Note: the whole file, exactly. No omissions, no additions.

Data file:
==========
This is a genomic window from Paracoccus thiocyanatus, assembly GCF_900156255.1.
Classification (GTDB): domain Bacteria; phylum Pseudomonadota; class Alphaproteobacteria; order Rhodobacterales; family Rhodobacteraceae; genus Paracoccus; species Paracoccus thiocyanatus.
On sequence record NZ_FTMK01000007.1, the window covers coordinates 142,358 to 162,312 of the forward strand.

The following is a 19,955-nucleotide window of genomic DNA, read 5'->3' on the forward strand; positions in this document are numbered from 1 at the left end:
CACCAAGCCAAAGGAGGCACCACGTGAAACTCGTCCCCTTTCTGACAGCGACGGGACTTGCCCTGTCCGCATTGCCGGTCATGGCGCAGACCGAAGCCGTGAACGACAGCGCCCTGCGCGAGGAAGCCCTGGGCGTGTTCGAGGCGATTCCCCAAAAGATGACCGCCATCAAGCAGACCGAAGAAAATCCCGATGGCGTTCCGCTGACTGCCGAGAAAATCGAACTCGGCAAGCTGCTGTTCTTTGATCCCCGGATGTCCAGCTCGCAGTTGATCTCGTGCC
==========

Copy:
This is a genomic window from Paracoccus thiocyanatus, assembly GCF_900156255.1.
Classification (GTDB): domain Bacteria; phylum Pseudomonadota; class Alphaproteobacteria; order Rhodobacterales; family Rhodobacteraceae; genus Paracoccus; species Paracoccus thiocyanatus.
On sequence record NZ_FTMK01000007.1, the window covers coordinates 142,358 to 162,312 of the forward strand.

The following is a 19,955-nucleotide window of genomic DNA, read 5'->3' on the forward strand; positions in this document are numbered from 1 at the left end:
CACCAAGCCAAAGGAGGCACCACGTGAAACTCGTCCCCTTTCTGACAGCGACGGGACTTGCCCTGTCCGCATTGCCGGTCATGGCGCAGACCGAAGCCGTGAACGACAGCGCCCTGCGCGAGGAAGCCCTGGGCGTGTTCGAGGCGATTCCCCAAAAGATGACCGCCATCAAGCAGACCGAAGAAAATCCCGATGGCGTTCCGCTGACTGCCGAGAAAATCGAACTCGGCAAGCTGCTGTTCTTTGATCCCCGGATGTCCAGCTCGCAGTTGATCTCGTGCC